Author, Christian and historian Tom Holland explores the tensions that arise from presenting different versions of the same person through faith and historical narratives. If one account depicts Christ the son of God, the divine figure, how can this be reconciled with a separate account of Jesus of Nazareth, the man?

Join Tom as he considers various faith-based and historical narratives, looking at the accounts of different faith figures, who they were and what they did, and what happens to those accounts when held up against historical documents and archaeological records. How does the presentation differ, and how can the conflict inherent in these comparisons be resolved? Does it even need to be?

Get closer with Tom as he talks about this complex, nuanced idea with Nick Baines, author, serial tweeter and Bishop of Leeds; and author and educator Abdul-Rehman Malik.

Contributors

Tom Holland

Tom Holland is the author of ‘Rubicon’, which was shortlisted for the Samuel Johnson Prize and won the Hessell-Tiltman Prize for History 2004; ‘Persian Fire’, which won the Anglo-Hellenic League’s Runciman Award 2006; and the highly acclaimed ‘Millennium’ and ‘In the Shadow of the Sword’. He has adapted Homer, Herodotus, Thucydides and Virgil for BBC Radio.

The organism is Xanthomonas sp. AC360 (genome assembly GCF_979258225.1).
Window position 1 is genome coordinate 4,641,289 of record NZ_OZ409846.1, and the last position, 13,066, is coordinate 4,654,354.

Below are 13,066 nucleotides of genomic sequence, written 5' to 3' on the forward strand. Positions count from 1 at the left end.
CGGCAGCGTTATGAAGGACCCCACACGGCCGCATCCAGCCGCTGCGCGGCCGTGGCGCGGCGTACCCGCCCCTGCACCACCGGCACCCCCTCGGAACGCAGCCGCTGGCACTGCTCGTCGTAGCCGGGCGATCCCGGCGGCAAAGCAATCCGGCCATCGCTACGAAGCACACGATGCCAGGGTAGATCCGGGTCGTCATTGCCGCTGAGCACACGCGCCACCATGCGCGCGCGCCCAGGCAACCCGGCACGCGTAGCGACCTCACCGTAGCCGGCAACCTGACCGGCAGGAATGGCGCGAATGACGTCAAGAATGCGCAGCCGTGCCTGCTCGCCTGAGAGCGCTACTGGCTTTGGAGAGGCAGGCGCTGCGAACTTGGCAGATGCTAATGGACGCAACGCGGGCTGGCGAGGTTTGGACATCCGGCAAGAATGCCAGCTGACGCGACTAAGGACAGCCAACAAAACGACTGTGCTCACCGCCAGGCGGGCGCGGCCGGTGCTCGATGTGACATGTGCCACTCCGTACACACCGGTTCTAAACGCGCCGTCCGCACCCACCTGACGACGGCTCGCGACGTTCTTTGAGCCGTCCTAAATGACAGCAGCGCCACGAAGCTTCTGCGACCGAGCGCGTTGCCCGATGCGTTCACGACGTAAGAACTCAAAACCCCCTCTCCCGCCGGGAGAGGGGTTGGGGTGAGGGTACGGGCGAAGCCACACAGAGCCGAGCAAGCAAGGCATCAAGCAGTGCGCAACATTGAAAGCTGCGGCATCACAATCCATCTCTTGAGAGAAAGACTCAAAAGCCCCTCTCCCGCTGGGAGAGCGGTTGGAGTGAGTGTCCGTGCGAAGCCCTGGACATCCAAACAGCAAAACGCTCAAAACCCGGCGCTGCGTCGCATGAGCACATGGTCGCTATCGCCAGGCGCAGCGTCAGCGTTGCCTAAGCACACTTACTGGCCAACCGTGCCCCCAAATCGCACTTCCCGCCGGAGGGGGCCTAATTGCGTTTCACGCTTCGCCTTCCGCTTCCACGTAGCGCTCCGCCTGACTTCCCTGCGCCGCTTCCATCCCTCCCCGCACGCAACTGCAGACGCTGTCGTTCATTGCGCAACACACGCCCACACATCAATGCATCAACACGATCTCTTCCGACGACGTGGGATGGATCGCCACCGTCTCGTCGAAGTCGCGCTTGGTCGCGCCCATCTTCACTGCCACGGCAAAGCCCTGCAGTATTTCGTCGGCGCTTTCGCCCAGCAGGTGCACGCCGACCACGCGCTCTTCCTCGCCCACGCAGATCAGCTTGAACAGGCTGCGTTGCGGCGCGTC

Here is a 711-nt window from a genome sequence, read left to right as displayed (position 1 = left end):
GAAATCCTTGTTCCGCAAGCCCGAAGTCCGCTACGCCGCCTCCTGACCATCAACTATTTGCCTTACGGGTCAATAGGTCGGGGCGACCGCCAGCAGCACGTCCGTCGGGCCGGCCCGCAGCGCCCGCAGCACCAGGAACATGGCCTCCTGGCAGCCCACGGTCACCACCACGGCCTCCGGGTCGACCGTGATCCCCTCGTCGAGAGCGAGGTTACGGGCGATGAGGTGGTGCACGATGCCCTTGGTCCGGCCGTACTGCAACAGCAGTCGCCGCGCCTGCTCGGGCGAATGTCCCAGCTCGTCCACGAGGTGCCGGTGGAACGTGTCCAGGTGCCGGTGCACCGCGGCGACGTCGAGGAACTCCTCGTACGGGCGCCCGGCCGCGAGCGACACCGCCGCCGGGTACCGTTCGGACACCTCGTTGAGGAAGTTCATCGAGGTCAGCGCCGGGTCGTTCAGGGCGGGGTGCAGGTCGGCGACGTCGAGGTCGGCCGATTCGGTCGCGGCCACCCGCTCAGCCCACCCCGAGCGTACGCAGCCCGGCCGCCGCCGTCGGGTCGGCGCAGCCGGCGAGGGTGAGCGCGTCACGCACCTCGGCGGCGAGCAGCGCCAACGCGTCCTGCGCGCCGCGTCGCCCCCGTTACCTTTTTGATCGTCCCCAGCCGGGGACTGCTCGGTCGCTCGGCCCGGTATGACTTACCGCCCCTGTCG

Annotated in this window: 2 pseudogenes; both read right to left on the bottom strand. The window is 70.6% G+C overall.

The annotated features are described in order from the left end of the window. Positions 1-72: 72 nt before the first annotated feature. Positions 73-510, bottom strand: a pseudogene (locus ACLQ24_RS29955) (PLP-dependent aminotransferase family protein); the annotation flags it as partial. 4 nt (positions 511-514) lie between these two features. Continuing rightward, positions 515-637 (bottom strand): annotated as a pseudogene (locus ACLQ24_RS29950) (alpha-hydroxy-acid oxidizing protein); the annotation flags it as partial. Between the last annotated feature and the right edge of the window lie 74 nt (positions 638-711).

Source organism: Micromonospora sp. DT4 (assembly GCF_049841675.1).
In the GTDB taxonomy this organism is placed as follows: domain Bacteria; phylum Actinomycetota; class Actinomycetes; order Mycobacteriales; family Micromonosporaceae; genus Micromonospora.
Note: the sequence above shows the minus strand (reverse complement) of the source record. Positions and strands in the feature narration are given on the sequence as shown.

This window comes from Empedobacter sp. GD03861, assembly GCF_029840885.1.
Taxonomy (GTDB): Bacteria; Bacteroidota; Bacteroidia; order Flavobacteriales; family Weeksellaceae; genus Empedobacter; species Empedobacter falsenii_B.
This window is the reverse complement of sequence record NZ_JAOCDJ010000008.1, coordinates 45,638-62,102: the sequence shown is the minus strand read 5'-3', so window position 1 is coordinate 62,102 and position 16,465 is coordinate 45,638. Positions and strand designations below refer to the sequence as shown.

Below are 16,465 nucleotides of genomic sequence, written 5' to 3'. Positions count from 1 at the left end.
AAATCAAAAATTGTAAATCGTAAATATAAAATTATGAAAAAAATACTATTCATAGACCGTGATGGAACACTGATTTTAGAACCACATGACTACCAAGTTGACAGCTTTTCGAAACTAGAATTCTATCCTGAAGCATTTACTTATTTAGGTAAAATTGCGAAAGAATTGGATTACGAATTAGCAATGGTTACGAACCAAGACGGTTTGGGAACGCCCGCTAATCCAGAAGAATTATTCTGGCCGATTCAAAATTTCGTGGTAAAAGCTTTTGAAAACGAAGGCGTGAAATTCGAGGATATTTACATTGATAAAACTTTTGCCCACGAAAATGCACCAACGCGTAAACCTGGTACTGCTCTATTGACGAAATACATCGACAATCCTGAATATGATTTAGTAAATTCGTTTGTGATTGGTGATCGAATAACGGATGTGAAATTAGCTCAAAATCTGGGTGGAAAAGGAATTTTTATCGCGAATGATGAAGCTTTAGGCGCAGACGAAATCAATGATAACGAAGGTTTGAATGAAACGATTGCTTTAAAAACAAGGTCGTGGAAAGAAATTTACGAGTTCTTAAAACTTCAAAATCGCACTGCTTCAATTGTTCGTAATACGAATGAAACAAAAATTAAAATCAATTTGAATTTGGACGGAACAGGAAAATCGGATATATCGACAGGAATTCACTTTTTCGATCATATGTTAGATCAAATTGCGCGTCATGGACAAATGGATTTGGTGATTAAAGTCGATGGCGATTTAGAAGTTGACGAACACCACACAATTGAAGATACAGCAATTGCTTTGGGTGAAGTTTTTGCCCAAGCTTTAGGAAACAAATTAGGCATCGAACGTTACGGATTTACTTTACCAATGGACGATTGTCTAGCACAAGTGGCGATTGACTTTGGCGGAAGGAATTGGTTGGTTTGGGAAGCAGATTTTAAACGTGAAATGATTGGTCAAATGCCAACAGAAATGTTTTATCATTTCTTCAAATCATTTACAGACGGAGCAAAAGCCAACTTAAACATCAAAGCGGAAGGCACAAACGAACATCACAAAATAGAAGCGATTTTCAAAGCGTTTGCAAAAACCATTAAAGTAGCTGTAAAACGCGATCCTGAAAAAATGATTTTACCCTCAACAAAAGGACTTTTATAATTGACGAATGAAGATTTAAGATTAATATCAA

Bishop Nick Baines

Nick Baines is the Bishop of Leeds. He’s an author (of six books), a broadcaster, blogger and tweeter (with 15K followers), and is a member of the House of Lords. He was previously Bishop of Bradford, Bishop of Croydon, and a Russian linguist at GCHQ (after reading German and French at Bradford University).

Abdul-Rehman Malik

Abdul-Rehman Malik is a journalist, educator and organiser. He contributes to national and international publications and is a regular panelist on the BBC World Service’s Weekend World Today show; his ‘Pause for Thought’ radio column also airs regularly on BBC Radio 2. He works with young people in exploring Muslim identity through drama and is a speaker on faith issues.